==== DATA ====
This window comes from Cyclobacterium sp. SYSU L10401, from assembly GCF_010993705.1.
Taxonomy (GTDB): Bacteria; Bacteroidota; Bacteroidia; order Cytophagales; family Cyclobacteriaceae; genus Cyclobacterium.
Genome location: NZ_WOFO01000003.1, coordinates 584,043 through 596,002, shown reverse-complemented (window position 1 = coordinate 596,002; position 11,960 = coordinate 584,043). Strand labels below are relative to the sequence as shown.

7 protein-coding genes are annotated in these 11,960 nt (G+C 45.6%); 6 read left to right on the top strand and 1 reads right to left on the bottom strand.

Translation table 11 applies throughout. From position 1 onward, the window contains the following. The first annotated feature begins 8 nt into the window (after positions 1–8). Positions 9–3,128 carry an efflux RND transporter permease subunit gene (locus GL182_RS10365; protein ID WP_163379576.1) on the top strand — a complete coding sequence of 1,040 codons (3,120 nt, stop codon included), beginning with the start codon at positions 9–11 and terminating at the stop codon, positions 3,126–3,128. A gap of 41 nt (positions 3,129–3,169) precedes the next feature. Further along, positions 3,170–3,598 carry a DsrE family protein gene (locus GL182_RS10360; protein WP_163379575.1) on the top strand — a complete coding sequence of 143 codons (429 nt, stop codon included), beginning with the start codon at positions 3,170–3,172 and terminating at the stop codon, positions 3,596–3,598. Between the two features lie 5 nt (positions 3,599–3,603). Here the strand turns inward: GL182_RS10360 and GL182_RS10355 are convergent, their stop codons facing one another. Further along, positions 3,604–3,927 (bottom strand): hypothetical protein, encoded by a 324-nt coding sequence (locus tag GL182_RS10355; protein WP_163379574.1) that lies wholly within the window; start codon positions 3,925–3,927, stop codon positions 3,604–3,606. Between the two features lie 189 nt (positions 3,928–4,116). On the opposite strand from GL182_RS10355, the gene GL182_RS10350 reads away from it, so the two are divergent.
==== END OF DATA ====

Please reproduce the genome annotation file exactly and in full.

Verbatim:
This window comes from Cyclobacterium sp. SYSU L10401, from assembly GCF_010993705.1.
Taxonomy (GTDB): Bacteria; Bacteroidota; Bacteroidia; order Cytophagales; family Cyclobacteriaceae; genus Cyclobacterium.
Genome location: NZ_WOFO01000003.1, coordinates 584,043 through 596,002, shown reverse-complemented (window position 1 = coordinate 596,002; position 11,960 = coordinate 584,043). Strand labels below are relative to the sequence as shown.

7 protein-coding genes are annotated in these 11,960 nt (G+C 45.6%); 6 read left to right on the top strand and 1 reads right to left on the bottom strand.

Translation table 11 applies throughout. From position 1 onward, the window contains the following. The first annotated feature begins 8 nt into the window (after positions 1–8). Positions 9–3,128 carry an efflux RND transporter permease subunit gene (locus GL182_RS10365; protein ID WP_163379576.1) on the top strand — a complete coding sequence of 1,040 codons (3,120 nt, stop codon included), beginning with the start codon at positions 9–11 and terminating at the stop codon, positions 3,126–3,128. A gap of 41 nt (positions 3,129–3,169) precedes the next feature. Further along, positions 3,170–3,598 carry a DsrE family protein gene (locus GL182_RS10360; protein WP_163379575.1) on the top strand — a complete coding sequence of 143 codons (429 nt, stop codon included), beginning with the start codon at positions 3,170–3,172 and terminating at the stop codon, positions 3,596–3,598. Between the two features lie 5 nt (positions 3,599–3,603). Here the strand turns inward: GL182_RS10360 and GL182_RS10355 are convergent, their stop codons facing one another. Further along, positions 3,604–3,927 (bottom strand): hypothetical protein, encoded by a 324-nt coding sequence (locus tag GL182_RS10355; protein WP_163379574.1) that lies wholly within the window; start codon positions 3,925–3,927, stop codon positions 3,604–3,606. Between the two features lie 189 nt (positions 3,928–4,116). On the opposite strand from GL182_RS10355, the gene GL182_RS10350 reads away from it, so the two are divergent.